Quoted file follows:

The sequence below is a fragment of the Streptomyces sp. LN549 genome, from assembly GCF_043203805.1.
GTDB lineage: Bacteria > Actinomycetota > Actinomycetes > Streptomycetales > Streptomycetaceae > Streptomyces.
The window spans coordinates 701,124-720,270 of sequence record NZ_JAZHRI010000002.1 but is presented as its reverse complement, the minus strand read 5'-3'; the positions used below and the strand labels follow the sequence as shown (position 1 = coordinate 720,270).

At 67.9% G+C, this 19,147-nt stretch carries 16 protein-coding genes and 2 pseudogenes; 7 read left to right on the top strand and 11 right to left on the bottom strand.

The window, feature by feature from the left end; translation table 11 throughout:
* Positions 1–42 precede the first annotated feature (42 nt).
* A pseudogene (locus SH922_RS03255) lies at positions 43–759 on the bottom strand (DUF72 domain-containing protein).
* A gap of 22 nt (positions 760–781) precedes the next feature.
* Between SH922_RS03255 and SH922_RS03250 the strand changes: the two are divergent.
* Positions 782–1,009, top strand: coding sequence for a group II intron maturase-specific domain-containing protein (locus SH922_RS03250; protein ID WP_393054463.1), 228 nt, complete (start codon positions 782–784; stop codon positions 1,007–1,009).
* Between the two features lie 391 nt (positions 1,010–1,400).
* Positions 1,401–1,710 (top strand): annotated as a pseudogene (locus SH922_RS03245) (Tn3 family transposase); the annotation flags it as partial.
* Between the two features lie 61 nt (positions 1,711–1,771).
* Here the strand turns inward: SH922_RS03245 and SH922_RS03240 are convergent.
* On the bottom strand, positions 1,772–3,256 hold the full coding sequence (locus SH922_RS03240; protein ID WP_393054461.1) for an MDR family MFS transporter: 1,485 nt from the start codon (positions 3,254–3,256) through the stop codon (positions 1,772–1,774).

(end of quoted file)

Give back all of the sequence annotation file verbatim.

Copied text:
The sequence below is a fragment of the Streptomyces sp. LN549 genome, from assembly GCF_043203805.1.
GTDB lineage: Bacteria > Actinomycetota > Actinomycetes > Streptomycetales > Streptomycetaceae > Streptomyces.
The window spans coordinates 701,124-720,270 of sequence record NZ_JAZHRI010000002.1 but is presented as its reverse complement, the minus strand read 5'-3'; the positions used below and the strand labels follow the sequence as shown (position 1 = coordinate 720,270).

At 67.9% G+C, this 19,147-nt stretch carries 16 protein-coding genes and 2 pseudogenes; 7 read left to right on the top strand and 11 right to left on the bottom strand.

The window, feature by feature from the left end; translation table 11 throughout:
* Positions 1–42 precede the first annotated feature (42 nt).
* A pseudogene (locus SH922_RS03255) lies at positions 43–759 on the bottom strand (DUF72 domain-containing protein).
* A gap of 22 nt (positions 760–781) precedes the next feature.
* Between SH922_RS03255 and SH922_RS03250 the strand changes: the two are divergent.
* Positions 782–1,009, top strand: coding sequence for a group II intron maturase-specific domain-containing protein (locus SH922_RS03250; protein ID WP_393054463.1), 228 nt, complete (start codon positions 782–784; stop codon positions 1,007–1,009).
* Between the two features lie 391 nt (positions 1,010–1,400).
* Positions 1,401–1,710 (top strand): annotated as a pseudogene (locus SH922_RS03245) (Tn3 family transposase); the annotation flags it as partial.
* Between the two features lie 61 nt (positions 1,711–1,771).
* Here the strand turns inward: SH922_RS03245 and SH922_RS03240 are convergent.
* On the bottom strand, positions 1,772–3,256 hold the full coding sequence (locus SH922_RS03240; protein ID WP_393054461.1) for an MDR family MFS transporter: 1,485 nt from the start codon (positions 3,254–3,256) through the stop codon (positions 1,772–1,774).